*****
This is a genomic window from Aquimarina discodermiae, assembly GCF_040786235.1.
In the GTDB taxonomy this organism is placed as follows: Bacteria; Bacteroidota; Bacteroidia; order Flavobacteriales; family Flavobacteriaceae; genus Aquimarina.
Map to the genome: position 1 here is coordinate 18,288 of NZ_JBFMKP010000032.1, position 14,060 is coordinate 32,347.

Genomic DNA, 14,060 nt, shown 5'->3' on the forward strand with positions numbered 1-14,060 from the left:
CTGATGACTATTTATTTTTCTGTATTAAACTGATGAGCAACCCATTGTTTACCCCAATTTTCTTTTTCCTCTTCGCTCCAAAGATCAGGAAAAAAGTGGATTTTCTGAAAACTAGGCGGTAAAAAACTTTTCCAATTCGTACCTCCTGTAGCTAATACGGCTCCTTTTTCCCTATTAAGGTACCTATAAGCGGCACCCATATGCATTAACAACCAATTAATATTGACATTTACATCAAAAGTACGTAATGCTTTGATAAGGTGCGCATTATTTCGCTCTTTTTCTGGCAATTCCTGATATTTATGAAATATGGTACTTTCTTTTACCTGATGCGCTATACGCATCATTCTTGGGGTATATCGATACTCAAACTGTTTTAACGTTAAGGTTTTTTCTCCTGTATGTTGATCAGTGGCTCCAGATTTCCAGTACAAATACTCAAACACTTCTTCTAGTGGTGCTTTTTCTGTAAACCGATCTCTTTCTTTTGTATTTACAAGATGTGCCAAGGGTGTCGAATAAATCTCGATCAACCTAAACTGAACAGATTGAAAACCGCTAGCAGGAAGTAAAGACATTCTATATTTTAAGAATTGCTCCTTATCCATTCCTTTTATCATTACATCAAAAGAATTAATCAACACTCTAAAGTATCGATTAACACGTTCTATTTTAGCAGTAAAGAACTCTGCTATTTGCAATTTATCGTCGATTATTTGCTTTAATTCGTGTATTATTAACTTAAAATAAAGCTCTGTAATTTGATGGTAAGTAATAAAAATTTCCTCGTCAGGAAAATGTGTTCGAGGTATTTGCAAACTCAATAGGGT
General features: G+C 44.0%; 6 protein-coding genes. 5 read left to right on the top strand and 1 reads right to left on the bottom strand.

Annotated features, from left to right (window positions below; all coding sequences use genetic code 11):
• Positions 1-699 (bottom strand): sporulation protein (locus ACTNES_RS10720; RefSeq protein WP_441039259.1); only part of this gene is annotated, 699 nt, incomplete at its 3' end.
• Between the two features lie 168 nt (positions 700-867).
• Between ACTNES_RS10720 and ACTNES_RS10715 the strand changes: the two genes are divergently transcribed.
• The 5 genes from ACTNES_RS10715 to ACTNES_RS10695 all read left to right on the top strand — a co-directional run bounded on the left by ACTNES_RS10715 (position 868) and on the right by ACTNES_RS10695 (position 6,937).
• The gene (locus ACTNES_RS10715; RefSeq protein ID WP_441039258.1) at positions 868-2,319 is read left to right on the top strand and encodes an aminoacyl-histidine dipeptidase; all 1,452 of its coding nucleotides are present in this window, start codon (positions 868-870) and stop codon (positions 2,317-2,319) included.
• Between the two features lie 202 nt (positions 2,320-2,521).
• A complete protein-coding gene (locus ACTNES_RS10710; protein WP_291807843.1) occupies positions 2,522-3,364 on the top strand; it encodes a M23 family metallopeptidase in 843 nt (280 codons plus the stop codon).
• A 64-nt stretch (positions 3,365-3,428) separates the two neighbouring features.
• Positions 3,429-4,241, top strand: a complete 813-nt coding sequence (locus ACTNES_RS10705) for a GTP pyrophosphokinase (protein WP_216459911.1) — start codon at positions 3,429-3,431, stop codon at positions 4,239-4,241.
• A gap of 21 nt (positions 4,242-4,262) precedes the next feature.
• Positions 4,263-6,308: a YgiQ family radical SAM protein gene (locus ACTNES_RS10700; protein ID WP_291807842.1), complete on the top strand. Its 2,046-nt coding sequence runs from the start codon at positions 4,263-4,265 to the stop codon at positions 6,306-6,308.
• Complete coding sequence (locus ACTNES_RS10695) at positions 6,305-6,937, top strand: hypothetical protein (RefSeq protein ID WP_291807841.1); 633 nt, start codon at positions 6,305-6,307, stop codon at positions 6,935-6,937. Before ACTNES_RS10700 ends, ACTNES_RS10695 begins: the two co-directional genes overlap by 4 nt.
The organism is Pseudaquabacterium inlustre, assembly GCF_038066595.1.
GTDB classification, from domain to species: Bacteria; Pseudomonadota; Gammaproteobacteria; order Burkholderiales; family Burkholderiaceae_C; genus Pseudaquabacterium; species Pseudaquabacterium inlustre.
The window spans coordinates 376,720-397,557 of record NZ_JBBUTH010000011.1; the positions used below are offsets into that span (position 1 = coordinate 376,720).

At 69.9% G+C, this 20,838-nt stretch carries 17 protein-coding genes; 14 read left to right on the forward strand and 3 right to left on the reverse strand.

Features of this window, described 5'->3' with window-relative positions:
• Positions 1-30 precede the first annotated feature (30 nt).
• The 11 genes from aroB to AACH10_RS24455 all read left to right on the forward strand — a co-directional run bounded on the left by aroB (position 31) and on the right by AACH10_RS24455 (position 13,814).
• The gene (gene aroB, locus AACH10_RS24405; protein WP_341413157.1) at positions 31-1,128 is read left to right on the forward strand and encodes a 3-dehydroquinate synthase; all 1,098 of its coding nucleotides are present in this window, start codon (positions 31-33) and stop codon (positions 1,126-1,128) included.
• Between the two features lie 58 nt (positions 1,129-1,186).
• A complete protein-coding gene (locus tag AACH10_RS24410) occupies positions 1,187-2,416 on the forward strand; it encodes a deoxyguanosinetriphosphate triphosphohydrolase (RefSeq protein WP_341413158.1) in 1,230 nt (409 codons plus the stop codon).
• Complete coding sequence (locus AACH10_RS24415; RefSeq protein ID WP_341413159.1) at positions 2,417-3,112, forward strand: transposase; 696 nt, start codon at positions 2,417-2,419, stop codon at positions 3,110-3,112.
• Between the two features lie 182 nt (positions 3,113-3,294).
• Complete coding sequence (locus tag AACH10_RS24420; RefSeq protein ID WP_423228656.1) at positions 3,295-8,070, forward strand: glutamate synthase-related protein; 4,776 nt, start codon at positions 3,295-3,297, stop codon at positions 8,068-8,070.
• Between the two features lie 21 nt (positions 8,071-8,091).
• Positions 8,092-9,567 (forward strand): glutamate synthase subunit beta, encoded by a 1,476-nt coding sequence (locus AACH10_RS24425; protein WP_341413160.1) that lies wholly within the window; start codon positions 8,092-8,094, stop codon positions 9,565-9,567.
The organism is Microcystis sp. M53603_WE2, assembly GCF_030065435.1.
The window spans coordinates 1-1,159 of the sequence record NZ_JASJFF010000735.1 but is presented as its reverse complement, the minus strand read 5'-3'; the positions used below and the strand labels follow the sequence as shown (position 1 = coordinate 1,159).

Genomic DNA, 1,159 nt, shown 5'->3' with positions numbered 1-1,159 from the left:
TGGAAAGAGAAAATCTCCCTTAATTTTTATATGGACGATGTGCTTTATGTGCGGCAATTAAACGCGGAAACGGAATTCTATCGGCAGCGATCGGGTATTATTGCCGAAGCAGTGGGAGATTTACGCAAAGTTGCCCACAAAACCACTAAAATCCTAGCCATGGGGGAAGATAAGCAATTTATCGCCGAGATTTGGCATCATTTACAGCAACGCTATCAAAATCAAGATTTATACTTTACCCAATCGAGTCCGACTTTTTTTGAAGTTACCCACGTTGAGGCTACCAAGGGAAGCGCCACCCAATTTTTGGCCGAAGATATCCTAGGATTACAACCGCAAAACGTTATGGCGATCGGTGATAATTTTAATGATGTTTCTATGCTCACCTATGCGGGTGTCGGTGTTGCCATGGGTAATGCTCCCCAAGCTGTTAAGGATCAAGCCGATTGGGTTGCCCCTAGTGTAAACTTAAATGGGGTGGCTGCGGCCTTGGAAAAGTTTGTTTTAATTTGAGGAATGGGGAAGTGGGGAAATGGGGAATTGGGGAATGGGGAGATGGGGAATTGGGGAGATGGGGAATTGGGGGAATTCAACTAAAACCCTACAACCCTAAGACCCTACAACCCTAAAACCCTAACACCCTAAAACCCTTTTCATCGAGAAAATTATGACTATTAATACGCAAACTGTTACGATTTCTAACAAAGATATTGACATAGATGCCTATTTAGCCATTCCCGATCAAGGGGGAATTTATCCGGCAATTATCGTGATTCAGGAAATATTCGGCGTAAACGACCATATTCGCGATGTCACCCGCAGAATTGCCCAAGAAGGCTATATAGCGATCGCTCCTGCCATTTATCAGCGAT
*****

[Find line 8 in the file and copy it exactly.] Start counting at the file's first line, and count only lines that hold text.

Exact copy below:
• Positions 1-699 (bottom strand): sporulation protein (locus ACTNES_RS10720; RefSeq protein WP_441039259.1); only part of this gene is annotated, 699 nt, incomplete at its 3' end.